Giving Compass' Take:
- Harrison Tasoff shares how Raine Detmer and her coauthors used more than two decades' worth of data to model how giant kelp forests recover after severe storms.
- What is the value of research into nonhuman ecosystems? How can you support research and organizations that help to maintain ecological balances and protect global biodiversity?
- Read about why biodiversity is critical to human survival.
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Giant kelp forests are a wonder of the underwater world. They share many similarities with terrestrial forests: lush understories, diverse fauna, and verdant canopies that stretch skyward toward the sunlight. However, they also have features completely foreign to any woodland.
Giant kelp is among the fastest growing organisms on Earth—able to grow up to two feet per day under ideal conditions—with a lifecycle much shorter than that of any tree. Also, unlike trees, the presence of the giant algae can change rapidly: Storms can uproot entire kelp forests in February that grow back by September.
These factors make for a forest that is always in flux. A new study led by Raine Detmer explores the effects of severe storms on kelp forest ecosystems, particularly the seafloor, or benthic, communities.
Detmer, who conducted the research her senior year at UC Santa Barbara, worked with her coauthors to develop a mathematical model of the ecosystem’s intricate relationships. It accounts for factors like the growth rate and mortality of algae and invertebrates, the life stages of giant kelp, and the amount of light reaching the seafloor.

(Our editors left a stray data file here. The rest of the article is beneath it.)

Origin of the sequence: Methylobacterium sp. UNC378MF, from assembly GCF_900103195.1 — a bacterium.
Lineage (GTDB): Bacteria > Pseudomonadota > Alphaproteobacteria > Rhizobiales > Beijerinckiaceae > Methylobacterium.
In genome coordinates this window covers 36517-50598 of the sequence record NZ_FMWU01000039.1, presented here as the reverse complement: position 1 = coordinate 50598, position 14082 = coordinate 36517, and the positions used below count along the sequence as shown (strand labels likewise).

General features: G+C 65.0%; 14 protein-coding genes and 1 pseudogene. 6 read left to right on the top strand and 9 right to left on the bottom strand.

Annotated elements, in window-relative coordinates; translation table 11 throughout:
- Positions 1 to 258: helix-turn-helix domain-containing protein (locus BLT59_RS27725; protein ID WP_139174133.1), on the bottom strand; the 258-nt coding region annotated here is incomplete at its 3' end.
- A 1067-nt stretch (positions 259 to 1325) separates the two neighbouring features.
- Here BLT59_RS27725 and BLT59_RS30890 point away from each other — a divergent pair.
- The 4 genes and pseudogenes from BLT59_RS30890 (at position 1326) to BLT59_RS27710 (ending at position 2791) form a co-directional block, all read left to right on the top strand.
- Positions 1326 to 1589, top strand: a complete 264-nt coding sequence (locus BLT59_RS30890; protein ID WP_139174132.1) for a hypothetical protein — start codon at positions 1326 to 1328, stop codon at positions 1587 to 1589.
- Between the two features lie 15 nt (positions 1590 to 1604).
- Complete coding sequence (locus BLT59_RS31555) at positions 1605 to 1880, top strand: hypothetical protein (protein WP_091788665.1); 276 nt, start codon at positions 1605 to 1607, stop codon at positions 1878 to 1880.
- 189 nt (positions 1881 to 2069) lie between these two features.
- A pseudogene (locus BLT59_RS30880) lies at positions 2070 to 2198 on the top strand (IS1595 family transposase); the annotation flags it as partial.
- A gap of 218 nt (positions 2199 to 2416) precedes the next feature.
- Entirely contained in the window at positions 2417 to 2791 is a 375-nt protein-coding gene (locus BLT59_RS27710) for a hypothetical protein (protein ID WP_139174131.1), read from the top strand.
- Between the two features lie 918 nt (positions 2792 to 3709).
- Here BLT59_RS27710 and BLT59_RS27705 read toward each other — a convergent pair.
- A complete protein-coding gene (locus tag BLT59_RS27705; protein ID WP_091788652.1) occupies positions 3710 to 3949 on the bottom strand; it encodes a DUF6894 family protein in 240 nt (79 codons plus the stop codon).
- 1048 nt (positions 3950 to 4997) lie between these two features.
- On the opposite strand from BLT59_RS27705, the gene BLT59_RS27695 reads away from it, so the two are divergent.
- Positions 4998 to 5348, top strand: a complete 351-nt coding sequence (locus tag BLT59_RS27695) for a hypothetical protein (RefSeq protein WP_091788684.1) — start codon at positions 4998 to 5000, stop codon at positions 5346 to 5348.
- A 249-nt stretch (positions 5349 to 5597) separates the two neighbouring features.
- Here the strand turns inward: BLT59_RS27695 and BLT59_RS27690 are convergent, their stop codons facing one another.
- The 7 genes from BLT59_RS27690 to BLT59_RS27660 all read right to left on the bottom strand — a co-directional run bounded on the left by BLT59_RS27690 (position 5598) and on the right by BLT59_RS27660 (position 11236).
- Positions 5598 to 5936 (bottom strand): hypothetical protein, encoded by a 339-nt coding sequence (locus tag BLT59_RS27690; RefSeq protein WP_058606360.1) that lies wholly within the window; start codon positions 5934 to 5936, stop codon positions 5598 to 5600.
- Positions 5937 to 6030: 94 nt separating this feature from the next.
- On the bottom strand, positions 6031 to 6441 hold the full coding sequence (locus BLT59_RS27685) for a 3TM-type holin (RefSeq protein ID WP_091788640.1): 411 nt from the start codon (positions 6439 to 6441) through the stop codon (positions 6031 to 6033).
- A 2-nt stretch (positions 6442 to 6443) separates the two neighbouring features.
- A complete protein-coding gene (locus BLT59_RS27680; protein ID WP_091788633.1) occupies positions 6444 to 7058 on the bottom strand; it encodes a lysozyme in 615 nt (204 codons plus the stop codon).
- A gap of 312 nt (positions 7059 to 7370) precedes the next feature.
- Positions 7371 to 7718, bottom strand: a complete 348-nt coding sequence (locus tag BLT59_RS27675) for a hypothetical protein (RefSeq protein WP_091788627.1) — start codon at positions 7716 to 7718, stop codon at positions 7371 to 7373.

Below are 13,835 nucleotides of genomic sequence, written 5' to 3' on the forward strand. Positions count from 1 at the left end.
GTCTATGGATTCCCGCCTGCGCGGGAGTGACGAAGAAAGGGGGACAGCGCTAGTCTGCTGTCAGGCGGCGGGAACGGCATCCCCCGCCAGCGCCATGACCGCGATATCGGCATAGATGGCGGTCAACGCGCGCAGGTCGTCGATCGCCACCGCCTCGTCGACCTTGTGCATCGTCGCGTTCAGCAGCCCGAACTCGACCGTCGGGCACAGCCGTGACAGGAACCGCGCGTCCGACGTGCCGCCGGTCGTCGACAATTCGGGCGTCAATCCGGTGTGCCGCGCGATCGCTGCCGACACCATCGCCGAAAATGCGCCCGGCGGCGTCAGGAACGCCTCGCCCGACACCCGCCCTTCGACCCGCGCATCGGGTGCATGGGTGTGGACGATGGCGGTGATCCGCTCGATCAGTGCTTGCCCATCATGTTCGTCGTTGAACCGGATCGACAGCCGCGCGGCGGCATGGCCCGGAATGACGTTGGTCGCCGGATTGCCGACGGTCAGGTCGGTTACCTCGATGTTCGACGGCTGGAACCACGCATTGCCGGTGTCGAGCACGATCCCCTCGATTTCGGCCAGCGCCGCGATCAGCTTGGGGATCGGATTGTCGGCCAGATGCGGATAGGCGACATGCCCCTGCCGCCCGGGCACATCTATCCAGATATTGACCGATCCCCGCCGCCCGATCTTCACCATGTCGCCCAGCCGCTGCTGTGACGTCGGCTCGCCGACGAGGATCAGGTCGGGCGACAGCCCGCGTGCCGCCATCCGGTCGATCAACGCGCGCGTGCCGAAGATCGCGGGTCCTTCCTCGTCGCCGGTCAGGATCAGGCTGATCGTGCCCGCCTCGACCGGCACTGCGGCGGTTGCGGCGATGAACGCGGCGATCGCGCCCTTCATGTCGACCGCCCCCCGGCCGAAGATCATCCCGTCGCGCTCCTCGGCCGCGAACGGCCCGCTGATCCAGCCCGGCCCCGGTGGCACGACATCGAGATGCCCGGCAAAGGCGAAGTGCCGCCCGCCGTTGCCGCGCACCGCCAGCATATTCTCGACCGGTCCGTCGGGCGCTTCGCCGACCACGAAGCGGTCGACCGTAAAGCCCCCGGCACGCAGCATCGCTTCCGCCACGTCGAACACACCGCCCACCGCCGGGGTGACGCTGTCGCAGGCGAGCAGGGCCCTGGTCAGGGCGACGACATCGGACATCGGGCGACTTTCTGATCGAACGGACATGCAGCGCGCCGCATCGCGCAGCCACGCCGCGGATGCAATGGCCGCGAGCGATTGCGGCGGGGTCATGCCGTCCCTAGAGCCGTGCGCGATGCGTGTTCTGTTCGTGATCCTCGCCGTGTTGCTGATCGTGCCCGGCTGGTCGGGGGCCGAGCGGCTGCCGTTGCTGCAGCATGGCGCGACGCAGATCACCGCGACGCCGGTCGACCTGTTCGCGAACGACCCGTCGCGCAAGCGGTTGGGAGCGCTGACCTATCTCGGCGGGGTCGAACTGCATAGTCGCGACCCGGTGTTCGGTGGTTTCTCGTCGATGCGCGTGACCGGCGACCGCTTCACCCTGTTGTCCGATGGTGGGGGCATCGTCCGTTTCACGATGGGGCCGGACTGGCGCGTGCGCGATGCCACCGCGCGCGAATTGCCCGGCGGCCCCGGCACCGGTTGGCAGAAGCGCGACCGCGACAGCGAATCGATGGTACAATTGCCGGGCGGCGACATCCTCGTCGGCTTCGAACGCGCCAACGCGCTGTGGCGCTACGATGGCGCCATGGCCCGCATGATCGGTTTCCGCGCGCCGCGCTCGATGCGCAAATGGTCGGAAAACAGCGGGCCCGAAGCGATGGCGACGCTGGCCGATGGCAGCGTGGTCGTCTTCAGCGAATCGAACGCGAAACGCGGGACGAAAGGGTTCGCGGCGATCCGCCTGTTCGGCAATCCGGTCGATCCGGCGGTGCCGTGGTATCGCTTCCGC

Simulating the effects of storms on the ecosystem revealed that, by removing the giant kelp, a storm can provide a competitive advantage to the algae over the invertebrates. What’s more, if the storm also scours the sea bottom, it exposes more surface for the two factions. And with the seafloor now bathed in sunlight, the algae can take advantage of the real estate more quickly than their competition.
What’s fascinating is that the ecosystem doesn’t simply remain a meadow, as the algae’s time in the sun is only temporary. The model showed that as the vigorous giant kelp again begins to reach for the surface, it shifts the competitive advantage back toward the invertebrates.
In this way, competing groups of organisms with different resource requirements can coexist in these systems, with each faction dominating at a different time.
Read the full article about giant kelp forests by Harrison Tasoff at Futurity.